The gunman who opened fire at the Capital Gazette newspaper in Maryland, killing five, barricaded the door to stop people from getting out and was bent on killing "as many people as he could kill," police and prosecutors said.
The mass shooting sent shockwaves through the journalism community and left investigators searching for answers.
"We can't fathom why this person chose to do this," Anne Arundel Police Chief Timothy Altomare said Friday, adding that he refused to say the name of the suspect.
Jarrod Ramos allegedly walked into the newspaper office at 888 Bestgate Road in Annapolis with a shotgun and fatally shot four journalists and a sales assistant Thursday afternoon.
Ramos had barricaded the back door, Anne Arundel County State's Attorney Wes Adams said.
"There was one victim that had attempted to escape through the back door and was shot," he said.
Keith Cyphers, who works in an office across the hall from the Capital Gazette, told "Good Morning America" he heard an "incredibly loud noise ... I could feel it in my chest."
Cyphers peered out from his desk and saw the Capital Gazette's door "shattered."
"There was a man who was holding a shotgun," he said. "He had it braced against his chest and he was moving through the lobby of the Capital Gazette office, pointing the shotgun deeper into the office."
Phil Davis, a crime and courts reporter with the Capital Gazette, tweeted, "There is nothing more terrifying than hearing multiple people get shot while you're under your desk and then hear the gunman reload."
"I thought we were going to die," Anthony Messenger, an intern at the Capital Gazette, told ABC News.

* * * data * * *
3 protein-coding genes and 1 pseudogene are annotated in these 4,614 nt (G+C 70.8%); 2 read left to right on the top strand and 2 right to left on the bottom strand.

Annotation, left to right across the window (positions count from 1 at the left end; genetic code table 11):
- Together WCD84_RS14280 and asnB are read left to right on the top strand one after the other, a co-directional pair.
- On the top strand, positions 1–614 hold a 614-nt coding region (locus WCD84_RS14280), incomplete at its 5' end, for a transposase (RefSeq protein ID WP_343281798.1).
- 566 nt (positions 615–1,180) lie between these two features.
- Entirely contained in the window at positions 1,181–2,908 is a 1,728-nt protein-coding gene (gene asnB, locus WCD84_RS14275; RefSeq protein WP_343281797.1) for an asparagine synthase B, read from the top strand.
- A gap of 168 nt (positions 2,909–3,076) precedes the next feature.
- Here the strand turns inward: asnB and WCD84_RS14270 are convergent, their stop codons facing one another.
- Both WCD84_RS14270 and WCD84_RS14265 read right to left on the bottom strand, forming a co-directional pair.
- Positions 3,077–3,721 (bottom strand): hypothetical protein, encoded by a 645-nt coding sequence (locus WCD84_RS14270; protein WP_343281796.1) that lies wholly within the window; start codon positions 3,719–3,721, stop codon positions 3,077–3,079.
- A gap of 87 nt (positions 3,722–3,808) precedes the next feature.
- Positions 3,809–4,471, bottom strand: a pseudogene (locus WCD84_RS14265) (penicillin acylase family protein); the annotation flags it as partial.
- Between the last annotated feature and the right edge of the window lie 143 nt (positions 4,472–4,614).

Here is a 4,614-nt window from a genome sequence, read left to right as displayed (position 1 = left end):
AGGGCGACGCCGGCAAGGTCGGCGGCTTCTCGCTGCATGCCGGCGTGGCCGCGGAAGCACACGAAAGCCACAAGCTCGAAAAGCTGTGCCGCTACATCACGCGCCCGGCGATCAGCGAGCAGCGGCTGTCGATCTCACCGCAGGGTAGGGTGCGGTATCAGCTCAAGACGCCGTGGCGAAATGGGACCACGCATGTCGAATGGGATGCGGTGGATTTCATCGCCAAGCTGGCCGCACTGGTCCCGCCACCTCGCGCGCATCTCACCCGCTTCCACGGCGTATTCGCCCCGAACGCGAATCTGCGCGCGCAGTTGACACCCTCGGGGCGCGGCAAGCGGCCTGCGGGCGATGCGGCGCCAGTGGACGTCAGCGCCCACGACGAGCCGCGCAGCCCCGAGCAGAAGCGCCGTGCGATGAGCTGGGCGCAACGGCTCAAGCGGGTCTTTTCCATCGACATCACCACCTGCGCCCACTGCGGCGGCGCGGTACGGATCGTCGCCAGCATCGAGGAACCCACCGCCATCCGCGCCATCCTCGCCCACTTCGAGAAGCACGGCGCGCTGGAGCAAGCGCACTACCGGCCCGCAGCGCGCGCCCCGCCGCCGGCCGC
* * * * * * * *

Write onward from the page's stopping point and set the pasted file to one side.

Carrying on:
The alleged shooter tried to hide under a desk until police quickly responded and took him into custody, according to court documents.
The suspect's shotgun was legally purchased about one year ago, police said.
Ramos has not cooperated with authorities, police said. But evidence at his home indicated planning, police added.
President Donald Trump -- who has called the media "the enemy of the American People" -- said Friday "journalists, like all Americans, should be free from the fear of being violently attacked while doing their job."
"This attack shocked the conscience of our nation and filled our hearts with grief," Trump said. "My government will not rest until we have done everything in our power to reduce violent crime and to protect innocent life."
The five victims who died were employees of the Capital Gazette, authorities said.
Wendi Winters, 65, was a writer who worked for special publications.
Robert Hiaasen, 59, was the assistant editor for news and a columnist at the paper whose brother is author and journalist Carl Hiaasen.
Gerald Fischman, 61, was an editorial page editor and regularly wrote opinion pieces for the paper.
John McNamara, 56, was a staff writer.
Rebecca Smith, 34, the youngest victim, worked as a sales assistant for the paper.
Two other people were injured, though not wounded, in the shooting, and have been released from the hospital, authorities said.